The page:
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==Linkage-Based Grip Mechanism==
==Linkage-Based Grip Mechanism==
TBD.  More details are given in our [[Publications#vdr06|ISER 2006 paper]].

Revision as of 19:48, 23 November 2006

CAD representation of Shady, a truss climbing robot with a deployable sun-shade as an example application.

We work in the new Stata Center building at MIT in a room with a large wall-window which currently has no shades. As many of our desks are directly next to this window we needed some means to block the light from hitting our computer screens. Instead of traditional shades which would block the whole window, detracting from the view, we have decided to build a robot which can climb on the window's aluminum frame. It can thus be positioned on the window to be a localized sunshade.

While many climbing robots have been developed, only a few climb on thin-member truss-like structures. Shady tests some new ideas in design and control, in particular, using mechanical compliances and associated proprioception, and was experimentally verified to be over 99.8% robust over many hours of climbing.

Contents for This Page

Truss Climbing

A map of the wall-window in our lab. The frame of the window (yellow lines) is composed of rigid aluminum members, each about 1 inch wide. Shady climbs by a sequence of grip and swing motions, and can climb bars in any orientation. The grippers cannot close at locations where bars intersect, but the need for that can be avoided by starting Shady at an appropriate location.

Truss structures are familiar to most of us: railroad bridges, construction scaffolding, and radio towers are common examples. Many structures built in space, for example on the international space station, are also essentially trusses. While most trusses are currently assembled and maintained by humans, it may be advantageous in some cases to have a robot which can climb about the truss to deliver tools and materials, or perhaps to inspect or even assemble new parts of the truss.

While many structure climbing robots have been developed, most do not address the case of climbing on trusses. It can be argued that the penalties for uncertainty are higher when climbing a thin-member truss structure than for some other types of climbing, such as climbing the broad flat surface of a building. In particular, as the robot extends a gripper towards a thin structure it may easily approach misaligned, or even miss the structure completely.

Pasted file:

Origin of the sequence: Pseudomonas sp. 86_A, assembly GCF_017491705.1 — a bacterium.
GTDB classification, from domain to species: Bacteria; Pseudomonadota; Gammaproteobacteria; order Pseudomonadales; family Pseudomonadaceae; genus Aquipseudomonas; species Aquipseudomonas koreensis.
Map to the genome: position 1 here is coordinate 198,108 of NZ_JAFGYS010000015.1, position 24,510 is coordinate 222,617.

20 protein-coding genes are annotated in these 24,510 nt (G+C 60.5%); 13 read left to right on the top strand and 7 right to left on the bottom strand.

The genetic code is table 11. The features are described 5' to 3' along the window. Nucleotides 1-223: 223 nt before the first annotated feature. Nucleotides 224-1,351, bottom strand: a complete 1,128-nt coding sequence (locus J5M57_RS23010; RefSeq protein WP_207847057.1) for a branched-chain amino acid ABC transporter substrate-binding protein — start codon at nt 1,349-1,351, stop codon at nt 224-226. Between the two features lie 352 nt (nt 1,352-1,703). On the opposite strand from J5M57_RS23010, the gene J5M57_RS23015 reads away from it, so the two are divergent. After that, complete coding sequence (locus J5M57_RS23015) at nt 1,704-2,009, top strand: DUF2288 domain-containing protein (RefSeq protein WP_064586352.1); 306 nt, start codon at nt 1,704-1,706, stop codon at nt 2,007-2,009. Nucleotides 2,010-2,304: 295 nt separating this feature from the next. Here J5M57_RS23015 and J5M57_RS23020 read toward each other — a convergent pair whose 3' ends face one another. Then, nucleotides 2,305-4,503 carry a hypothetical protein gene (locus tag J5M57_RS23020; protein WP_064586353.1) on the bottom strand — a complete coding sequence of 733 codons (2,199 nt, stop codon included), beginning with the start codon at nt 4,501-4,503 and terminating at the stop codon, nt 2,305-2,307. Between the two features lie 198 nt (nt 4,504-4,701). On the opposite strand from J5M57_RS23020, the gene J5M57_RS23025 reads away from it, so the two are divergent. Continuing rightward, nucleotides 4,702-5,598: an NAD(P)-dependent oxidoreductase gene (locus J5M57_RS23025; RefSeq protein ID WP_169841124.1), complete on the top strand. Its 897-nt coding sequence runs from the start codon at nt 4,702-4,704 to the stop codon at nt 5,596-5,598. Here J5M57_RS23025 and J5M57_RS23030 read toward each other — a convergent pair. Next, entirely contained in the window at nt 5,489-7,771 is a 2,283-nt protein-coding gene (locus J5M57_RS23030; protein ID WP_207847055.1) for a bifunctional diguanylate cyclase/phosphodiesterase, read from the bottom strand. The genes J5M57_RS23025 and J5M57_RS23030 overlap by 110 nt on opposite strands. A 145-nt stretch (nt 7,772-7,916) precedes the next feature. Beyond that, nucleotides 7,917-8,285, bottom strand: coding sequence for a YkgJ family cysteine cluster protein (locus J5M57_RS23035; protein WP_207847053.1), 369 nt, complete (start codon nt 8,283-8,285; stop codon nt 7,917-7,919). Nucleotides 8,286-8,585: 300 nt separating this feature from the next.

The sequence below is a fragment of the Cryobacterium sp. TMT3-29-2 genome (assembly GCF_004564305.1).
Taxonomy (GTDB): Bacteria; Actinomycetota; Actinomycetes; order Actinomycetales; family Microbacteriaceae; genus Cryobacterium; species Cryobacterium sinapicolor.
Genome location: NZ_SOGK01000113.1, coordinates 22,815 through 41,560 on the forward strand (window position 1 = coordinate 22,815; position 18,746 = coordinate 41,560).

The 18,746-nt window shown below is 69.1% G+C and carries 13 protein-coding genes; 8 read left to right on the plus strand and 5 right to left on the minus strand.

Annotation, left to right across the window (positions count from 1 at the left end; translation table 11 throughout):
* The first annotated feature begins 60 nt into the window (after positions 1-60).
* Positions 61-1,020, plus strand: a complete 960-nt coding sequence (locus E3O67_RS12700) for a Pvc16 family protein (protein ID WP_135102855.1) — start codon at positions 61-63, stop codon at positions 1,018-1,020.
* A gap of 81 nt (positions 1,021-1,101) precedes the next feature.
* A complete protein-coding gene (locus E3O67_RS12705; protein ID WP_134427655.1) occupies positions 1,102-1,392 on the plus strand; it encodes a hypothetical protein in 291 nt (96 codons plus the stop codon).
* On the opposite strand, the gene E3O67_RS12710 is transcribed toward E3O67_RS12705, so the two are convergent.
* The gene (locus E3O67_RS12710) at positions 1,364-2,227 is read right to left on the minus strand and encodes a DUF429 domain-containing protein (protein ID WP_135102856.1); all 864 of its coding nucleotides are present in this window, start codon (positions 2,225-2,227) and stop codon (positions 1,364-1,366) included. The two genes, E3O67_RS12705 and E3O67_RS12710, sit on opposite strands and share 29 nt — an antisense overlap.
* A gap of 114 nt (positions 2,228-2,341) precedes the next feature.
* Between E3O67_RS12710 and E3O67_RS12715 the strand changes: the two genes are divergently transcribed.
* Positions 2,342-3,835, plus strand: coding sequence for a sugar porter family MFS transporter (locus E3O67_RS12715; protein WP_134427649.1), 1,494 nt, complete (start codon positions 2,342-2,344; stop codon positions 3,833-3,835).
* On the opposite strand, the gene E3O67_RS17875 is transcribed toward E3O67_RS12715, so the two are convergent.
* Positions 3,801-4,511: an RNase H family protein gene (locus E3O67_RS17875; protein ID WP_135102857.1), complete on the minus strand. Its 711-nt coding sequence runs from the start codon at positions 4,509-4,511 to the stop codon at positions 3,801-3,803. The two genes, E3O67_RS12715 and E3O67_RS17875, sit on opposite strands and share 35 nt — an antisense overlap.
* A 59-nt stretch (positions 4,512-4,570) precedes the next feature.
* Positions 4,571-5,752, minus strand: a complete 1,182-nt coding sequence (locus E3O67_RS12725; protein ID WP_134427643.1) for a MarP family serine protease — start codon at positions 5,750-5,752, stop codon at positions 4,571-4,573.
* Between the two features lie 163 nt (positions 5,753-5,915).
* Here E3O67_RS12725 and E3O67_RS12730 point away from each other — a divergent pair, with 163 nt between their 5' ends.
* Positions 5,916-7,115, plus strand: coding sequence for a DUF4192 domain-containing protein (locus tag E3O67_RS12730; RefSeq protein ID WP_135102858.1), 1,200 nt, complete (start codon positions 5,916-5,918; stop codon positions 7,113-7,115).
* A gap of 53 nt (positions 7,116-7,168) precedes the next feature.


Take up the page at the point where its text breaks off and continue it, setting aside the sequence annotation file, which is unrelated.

A Demon App: Sun Shading

File:shady-fan-open-close-mq.avi We are most interested in the science and engineering questions related to achieving robust truss climbing. As an example application, Shady carries a deployable sun-shade which can block glare for individuals in our lab. Placement of the shade of course depends both on the geometry of incoming sunlight and on the location of the shade target in the lab. Currently Shady's location is manually specified by clicking on a representation of the window frame. In the future we may attempt to automate this process.

Compliance and Proprioception

File:shady-barrel-springs-mq.avi File:shady-barrel-compliance-mq.avi File:shady-grip-compliance-mq.avi


Linkage-Based Grip Mechanism

TBD. More details are given in our ISER 2006 paper.

File:shady-grip-oblique-mq.avi File:shady-grip-front-mq.avi
File:shady-grip-end-mq.avi File:shady-grip-rear-mq.avi

Research Context

Several truss climbing robots have been explored by other groups, e.g. Staritz et al’s “Skyworker” [8], Amano et al’s handrail-gripping robot for firefighting [4], Ripin et al’s pole climbing robot [11], Nechba, Xu, Brown et al’s “mobile space manipulator SM2” [7], Kotay and Rus’ “Inchworm” [5], and Almonacid et al’s parallel mechanism for climbing on pipe-like structures [6]. This paper presents a new mechanical design and novel control using intentional mechanical compliances and proprioception, with experimentally confirmed robustness.

Experimental Results

We performed over 10 hours of measured climb tests with this version of the Shady hardware, comprising over 1296 individual grip/ungrip/rotate movements, and including several long uninterrupted climbs. Only two non-dangerous faults were observed in all this testing, yeilding a reliability rate of over 99.8%. This testing is described in more detail in our ISER 2006 paper.


We have created a basic kinematic simultor for Shady, which has enabled us to develop and debug many algorithms used in shady operation. You can try it out online here.


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